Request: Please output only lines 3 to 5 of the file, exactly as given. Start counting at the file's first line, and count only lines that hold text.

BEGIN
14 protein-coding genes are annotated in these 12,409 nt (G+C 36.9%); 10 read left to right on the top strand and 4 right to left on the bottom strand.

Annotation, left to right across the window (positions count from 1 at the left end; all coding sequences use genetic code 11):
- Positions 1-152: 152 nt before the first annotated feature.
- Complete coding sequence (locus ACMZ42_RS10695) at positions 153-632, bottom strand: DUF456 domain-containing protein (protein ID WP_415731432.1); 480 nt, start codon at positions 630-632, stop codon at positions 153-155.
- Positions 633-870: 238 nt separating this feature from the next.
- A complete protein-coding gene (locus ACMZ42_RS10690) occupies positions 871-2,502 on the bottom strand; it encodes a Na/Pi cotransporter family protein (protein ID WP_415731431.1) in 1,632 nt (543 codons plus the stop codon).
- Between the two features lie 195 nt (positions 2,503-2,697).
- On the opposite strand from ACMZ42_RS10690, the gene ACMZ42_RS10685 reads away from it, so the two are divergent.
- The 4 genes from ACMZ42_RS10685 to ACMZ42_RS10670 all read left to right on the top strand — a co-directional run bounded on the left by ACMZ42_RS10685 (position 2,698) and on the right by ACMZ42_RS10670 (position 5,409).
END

- Positions 1-152: 152 nt before the first annotated feature.
- Complete coding sequence (locus ACMZ42_RS10695) at positions 153-632, bottom strand: DUF456 domain-containing protein (protein ID WP_415731432.1); 480 nt, start codon at positions 630-632, stop codon at positions 153-155.
- Positions 633-870: 238 nt separating this feature from the next.